- A 'min' squad of those is 210pts. Add in 60 more for Enforcer and Commander to stop them from running. A Punisher Russ with frills is 210pts. A pair of Wyverns is 270pts. Being a mutant is not cost-effective, much like the rest of this army.
- There's no escaping the MSU vs. blob debate and it applies to all these Troops choices. Clearly they were designed with blobbing in mind, but the advent of blasts will churn through blobs; conversely, small-arms fire will tear through their low toughness and trash saves so a small unit will not survive particularly well, either. Packing a battalion full of MSU Troops is not an efficient use of Troops slots nor is it exactly cost-effective, especially if you're going to be piling them into transports. Blobs can work out against Xenos who don't have much Blast to begin with, but Imperial armies are going to be a problem. On that front, Marines might struggle against MSU but Guard have enough guns of both kinds to whittle you down. Again, this is not a competitive list. YMMV if you build a few medium strength units, maybe.
Elites are the hammer of R&H armies, with all of the elite choices quite killy. They will be making your plays while your troops soak up the hits; also note that every one of these choices except Plague Ogryns has access to frag grenades. Taking a Renegade army of nothing but Vanguard detachments and Transports is a hilarious waste of CP in 9th edition, which you should be saving for overwatch if you're just fielding a dedicated R&H list. If you're doing the right thing and fielding them as allies, you're sadly gonna be burning 3 CP to field more than two elites (more like more than one elites because you are almost certainly taking an enforcer) so an allied vanguard detachment isn't a terrible idea per se.
- Renegade Command Squad: A squad for boosting the morale of nearby units, or reducing enemy morale. Their Banners provide either allow anyone to heroically intervene (Apostate) or re-roll charge distances. Keeping them near the front lines is advisable, so that they can use their banners to full effect - if you just want their good WS/BS, you want the next option. Otherwise, give them a special weapon (heavy weapon optional) and get near close quarters so that you can give the banner benefits to nearby hordes/enemy squads.
- Renegade Disciple Squad: 5-15 Veteran equivalents, with 3+ to shoot and hit in melee. Good for when you need accurate shooters and the best squads for taking Heavy weapons; these guys should be fielding lascannons and other high-power single-shot weapons to take advantage of their good shooting. Unfortunately, Can only take 1 special weapon and heavy weapon, so they lack the volume firepower of the militia, but can field up to 15 bodies to compensate.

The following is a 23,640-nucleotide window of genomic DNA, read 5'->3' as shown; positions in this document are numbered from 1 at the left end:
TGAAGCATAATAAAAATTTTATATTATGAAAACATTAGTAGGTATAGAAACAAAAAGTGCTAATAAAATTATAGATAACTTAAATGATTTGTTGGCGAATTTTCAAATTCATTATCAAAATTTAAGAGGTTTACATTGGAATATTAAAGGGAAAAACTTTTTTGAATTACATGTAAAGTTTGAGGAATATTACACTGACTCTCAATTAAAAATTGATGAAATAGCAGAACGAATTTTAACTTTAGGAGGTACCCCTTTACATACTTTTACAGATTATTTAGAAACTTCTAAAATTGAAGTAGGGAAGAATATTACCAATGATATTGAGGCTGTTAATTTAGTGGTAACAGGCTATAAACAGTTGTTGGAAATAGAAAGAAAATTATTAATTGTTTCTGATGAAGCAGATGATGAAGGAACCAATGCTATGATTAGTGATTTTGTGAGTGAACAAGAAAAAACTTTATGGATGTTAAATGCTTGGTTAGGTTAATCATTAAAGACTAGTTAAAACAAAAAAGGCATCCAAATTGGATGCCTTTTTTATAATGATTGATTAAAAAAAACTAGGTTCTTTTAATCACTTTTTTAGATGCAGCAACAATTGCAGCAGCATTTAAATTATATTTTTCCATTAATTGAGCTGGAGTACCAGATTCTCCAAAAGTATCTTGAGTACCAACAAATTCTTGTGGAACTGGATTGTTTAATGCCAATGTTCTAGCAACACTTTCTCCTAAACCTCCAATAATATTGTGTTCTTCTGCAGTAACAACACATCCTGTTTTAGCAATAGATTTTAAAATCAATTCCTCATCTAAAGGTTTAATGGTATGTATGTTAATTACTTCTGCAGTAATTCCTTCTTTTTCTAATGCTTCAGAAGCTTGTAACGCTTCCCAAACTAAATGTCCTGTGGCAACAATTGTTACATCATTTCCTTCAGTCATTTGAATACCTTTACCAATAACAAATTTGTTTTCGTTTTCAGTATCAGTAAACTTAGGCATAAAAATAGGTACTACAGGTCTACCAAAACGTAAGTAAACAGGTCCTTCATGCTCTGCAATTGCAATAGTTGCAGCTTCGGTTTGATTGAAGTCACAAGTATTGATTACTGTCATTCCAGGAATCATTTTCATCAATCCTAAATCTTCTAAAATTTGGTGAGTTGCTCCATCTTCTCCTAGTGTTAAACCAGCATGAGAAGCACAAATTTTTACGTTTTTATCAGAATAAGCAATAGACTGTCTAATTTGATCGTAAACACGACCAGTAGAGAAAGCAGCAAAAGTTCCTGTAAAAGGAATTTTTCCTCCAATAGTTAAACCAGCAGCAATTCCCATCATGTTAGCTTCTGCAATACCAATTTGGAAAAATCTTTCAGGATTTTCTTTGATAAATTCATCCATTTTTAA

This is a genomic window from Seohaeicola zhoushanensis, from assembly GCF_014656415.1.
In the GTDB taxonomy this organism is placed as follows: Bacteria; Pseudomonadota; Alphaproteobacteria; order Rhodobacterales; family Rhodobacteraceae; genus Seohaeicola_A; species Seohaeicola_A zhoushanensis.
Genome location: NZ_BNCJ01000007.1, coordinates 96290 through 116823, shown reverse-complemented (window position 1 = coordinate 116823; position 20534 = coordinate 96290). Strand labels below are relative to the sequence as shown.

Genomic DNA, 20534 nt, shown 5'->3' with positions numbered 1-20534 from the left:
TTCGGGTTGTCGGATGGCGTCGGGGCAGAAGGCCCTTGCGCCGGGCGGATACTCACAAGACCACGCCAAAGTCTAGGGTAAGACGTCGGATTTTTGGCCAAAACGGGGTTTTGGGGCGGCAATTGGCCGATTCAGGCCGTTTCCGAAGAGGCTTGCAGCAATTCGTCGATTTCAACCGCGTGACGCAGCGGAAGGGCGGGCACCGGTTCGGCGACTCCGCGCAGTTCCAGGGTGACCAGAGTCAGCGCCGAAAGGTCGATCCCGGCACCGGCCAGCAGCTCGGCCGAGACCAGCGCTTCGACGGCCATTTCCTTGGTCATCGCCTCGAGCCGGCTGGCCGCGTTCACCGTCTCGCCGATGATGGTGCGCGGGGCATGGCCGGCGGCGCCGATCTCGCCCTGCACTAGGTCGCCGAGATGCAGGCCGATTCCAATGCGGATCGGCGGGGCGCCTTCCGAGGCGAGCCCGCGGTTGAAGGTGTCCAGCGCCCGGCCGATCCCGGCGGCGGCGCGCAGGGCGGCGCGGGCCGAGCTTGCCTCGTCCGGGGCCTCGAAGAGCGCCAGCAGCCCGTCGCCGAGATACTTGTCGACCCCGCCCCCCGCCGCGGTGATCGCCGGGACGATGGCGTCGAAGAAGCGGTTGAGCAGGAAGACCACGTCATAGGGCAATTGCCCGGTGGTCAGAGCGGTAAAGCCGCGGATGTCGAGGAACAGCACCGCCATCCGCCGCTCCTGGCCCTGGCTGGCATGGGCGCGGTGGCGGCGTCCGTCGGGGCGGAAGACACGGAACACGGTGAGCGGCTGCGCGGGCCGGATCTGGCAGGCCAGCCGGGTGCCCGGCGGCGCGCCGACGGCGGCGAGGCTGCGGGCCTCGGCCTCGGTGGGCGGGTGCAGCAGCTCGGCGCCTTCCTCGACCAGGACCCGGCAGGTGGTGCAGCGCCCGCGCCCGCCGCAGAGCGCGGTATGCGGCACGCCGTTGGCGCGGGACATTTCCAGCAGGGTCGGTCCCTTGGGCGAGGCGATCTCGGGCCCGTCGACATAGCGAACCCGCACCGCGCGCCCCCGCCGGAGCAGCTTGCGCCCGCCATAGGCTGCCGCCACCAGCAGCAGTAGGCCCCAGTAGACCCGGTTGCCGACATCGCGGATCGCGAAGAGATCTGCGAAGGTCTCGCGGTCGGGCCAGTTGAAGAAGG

- Renegade Enforcer: Massively retooled, has a nearly identical statline to the Commander. Instead of killing D3 models whenever a squad is called on to take an attrition test, he now grants friendly core units +2 Ld. This combines very well with the Commander's aura that removes negative modifiers, and the two of them can make nearly unbreakable tarpit blobs. Can also take a shotgun for free or a ranged weapon along with a melee weapon; you will certainly be seeing close combat with this guy so build accordingly.
- Renegade Marauder Squad: Another unit heavily re-worked from Warhammer Legends. They now have ALL the specialist doctrines at once: they re-roll to-hit rolls of 1 in CC, get +2 to their saves while in cover and a 4+ save along with frag and krak grenades. Gone is that stupid rule where they all die on a D6 roll of a 1 when they have to take a morale test, instead they gained Covenant of Chaos on top of all of their stuff! Models can take an autogun, shotgun, lasgun or an auto or laspistol and brutal assault weapon while two of them can switch out for a special weapon, including sniper rifles (no more heavy weapons, though). The Champ can take a boltgun or a pistol and CC weapon and the brutes? They came way down in price costing 14 points and a PL each (max 2 brutes per squad) and now they hit at S5 AP-2 with their 3 attacks and wounds. You will be torn between building them for sniping and cover camping or charging into CC, leaving two build types:
- Close support: meltaguns and/or grenade launchers for special weapons (flamers are a bit of a waste on their high BS), shotguns and brutal assault weapons for the rank and file; tool the champ for close combat and grab two brutes. Think of them as nastier cultists or mutants.
- Cover camping: sniper rifles and/or plasmaguns for special weapons, autoguns/lasguns and maybe a shotgun or two for defense for the rank and file; give the champ a bolter and brutes are optional for defense.
- Renegade Ogryn Beast Handlers: 3-6 Hounds and an Ogryn Pack Master. The hounds lost that ability to reduce enemy morale, which is lame. The Ogryn Pack Master is equipped with a Ripper claw (S+1 AP-2 D2) and Mauler Goad (Suser AP-1 D1, but makes 3 additional attacks), meaning it also lost the ability to buff the hounds' attacks - which is also lame. These guys have taken a beating in the update as they lost their damage boosting special abilities. Their only saving grace is that they're less than half the cost per model of an Ogryn brute squad.